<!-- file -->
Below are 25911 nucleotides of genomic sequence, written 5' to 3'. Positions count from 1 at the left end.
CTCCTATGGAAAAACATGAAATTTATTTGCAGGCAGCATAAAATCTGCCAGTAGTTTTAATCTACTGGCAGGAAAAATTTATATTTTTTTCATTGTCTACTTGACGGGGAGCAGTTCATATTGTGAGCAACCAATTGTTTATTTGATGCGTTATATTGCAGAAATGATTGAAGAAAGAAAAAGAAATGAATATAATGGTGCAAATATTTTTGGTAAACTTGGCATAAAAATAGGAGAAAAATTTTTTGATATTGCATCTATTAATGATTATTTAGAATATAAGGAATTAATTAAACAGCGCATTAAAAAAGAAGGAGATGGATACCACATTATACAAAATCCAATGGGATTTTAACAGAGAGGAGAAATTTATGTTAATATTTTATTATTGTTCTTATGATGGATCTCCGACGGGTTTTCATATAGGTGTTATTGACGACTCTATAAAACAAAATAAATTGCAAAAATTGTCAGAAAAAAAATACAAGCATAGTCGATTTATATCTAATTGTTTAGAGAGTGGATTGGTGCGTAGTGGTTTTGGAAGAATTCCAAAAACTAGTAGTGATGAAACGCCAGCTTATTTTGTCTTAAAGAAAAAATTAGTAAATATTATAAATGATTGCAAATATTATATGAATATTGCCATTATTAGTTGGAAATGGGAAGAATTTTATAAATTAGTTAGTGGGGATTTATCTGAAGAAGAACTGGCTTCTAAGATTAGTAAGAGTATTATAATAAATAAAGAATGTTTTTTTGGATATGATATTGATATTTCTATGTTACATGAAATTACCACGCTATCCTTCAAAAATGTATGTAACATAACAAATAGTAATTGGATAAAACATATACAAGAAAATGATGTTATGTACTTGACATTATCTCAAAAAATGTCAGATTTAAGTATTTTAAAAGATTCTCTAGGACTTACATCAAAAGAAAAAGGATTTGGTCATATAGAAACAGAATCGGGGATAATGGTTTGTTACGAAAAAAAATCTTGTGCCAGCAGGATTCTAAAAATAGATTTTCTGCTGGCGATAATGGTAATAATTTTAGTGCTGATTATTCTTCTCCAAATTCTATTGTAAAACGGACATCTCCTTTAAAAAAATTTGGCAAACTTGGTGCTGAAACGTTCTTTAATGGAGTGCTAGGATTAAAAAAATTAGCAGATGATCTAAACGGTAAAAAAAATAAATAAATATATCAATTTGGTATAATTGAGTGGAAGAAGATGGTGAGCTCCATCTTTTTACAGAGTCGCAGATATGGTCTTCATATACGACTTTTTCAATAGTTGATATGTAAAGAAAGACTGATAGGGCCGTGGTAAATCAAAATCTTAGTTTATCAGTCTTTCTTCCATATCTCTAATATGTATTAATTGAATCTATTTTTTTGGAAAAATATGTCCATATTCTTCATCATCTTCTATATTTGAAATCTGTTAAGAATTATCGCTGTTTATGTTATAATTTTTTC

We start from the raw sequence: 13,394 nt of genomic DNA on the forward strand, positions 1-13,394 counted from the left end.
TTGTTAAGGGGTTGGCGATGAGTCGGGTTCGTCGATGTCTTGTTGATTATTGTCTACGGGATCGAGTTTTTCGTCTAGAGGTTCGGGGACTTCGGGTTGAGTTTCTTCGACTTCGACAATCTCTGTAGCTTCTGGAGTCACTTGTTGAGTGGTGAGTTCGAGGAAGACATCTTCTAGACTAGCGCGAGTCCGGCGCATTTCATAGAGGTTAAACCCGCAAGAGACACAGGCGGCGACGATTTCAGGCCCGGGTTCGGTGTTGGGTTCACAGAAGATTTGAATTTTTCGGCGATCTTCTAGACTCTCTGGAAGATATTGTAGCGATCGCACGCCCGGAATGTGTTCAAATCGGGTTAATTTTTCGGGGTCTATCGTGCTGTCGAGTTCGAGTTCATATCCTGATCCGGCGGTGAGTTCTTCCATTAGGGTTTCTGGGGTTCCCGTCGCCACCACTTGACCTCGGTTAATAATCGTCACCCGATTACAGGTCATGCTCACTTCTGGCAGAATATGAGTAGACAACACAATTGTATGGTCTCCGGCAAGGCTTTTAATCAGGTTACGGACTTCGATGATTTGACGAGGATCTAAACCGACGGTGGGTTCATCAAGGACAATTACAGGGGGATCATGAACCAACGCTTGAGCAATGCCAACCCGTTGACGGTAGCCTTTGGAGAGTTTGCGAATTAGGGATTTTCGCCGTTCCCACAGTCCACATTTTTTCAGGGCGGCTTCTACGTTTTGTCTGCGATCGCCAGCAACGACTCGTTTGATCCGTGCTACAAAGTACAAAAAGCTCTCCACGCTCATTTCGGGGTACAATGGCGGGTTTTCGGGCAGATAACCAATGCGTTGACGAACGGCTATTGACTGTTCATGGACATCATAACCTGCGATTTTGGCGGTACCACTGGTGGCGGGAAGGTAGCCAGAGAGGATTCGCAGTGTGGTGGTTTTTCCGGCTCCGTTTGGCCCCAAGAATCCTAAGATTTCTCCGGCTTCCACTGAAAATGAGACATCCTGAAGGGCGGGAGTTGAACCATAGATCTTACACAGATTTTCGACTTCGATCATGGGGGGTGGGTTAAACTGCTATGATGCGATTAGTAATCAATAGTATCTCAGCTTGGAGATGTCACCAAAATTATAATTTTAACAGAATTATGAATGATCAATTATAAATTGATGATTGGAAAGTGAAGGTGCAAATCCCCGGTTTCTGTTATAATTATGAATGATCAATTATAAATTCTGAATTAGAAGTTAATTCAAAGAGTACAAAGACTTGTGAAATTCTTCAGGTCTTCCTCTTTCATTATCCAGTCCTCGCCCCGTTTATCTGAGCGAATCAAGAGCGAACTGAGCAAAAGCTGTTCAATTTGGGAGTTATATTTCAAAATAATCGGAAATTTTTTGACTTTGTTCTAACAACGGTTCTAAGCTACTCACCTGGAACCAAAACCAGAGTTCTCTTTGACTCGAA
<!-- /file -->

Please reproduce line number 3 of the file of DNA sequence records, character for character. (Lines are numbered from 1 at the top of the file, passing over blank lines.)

We start from the raw sequence: 13,394 nt of genomic DNA on the forward strand, positions 1-13,394 counted from the left end.